The cost of an NHS prescription is being frozen, says the government, and will remain at £9.35 for 2022
The cost of prescriptions will not rise this year.
With households battling to manage the cost of everything from rising food prices to escalating gas and electric bills, the Department of Health and Social Care says it is going to freeze the cost of NHS prescriptions.
Charges usually rise in line with inflation annually but the government says it will not raise prices this summer to help ease the cost of living and ensure 'medication remains accessible'.
It is the first time NHS prescription charges have been frozen for 12 years. Therefore prices will remain at £9.35 for a single script or £30.25 for a three-month prescription prepayment certificate, also known as a PPC. Twelve-month PPCs, which people can continue to pay in instalments, will also remain at £108.10.
Ministers say the decision will save people in England £17 million.
Health and Social Care Secretary Sajid Javid said: "The rise in the cost of living has been unavoidable as we face global challenges and the repercussions of Putin’s illegal war in Ukraine. While we cannot completely prevent these rises, where we can help, we absolutely will."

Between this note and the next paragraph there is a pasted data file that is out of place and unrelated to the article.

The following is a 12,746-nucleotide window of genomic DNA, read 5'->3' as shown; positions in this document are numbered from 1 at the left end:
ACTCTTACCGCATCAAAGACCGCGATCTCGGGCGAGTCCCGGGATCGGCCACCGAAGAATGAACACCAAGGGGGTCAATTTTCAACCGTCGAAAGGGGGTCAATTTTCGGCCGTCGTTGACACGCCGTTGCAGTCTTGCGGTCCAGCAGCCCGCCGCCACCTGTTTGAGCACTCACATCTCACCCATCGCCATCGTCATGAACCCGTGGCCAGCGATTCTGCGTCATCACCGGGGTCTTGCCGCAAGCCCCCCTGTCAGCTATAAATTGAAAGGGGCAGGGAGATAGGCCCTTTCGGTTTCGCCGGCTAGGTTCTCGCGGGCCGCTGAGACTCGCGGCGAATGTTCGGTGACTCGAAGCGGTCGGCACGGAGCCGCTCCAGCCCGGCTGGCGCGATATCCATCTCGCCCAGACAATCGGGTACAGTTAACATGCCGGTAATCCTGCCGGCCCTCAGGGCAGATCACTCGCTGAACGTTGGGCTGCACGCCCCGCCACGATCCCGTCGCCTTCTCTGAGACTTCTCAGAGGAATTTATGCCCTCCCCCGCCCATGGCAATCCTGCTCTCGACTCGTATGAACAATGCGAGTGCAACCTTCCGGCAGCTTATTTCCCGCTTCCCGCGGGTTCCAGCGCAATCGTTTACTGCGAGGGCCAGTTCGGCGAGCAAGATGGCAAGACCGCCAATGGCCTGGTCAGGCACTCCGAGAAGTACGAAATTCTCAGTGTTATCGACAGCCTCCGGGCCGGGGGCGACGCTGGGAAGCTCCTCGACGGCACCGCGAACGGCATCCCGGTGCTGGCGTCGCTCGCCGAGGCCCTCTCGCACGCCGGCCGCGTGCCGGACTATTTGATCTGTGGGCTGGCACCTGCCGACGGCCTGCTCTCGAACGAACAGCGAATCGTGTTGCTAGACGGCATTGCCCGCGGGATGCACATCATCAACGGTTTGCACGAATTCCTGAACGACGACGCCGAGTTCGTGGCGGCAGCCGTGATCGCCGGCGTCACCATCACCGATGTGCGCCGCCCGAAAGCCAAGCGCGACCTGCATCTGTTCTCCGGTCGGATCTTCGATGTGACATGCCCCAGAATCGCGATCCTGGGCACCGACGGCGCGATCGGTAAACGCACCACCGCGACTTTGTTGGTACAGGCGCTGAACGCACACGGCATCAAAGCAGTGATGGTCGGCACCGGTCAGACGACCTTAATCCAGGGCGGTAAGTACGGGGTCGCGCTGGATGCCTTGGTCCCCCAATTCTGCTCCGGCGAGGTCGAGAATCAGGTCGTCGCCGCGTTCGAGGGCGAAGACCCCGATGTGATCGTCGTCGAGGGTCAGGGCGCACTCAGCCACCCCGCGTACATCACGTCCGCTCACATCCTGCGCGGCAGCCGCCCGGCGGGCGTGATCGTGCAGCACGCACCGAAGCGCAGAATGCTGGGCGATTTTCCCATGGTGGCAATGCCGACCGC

The NHS low income scheme offers further support with prescription payments and means some people are exempt from charges. This can include:
- People aged 60 or over
- Under 16s or teens aged 16 to 18 and in full-time education
- If you are pregnant or have had a baby in the previous 12 months and have a valid maternity exemption certificate (MatEx)
- Those with a specified medical condition and who have a valid medical exemption certificate (MedEx)
- Have a continuing physical disability that prevents you going out without help from another person and have a valid medical exemption certificate (MedEx)
- Those with a valid war pension exemption certificate and the prescription is for your accepted disability
- NHS inpatients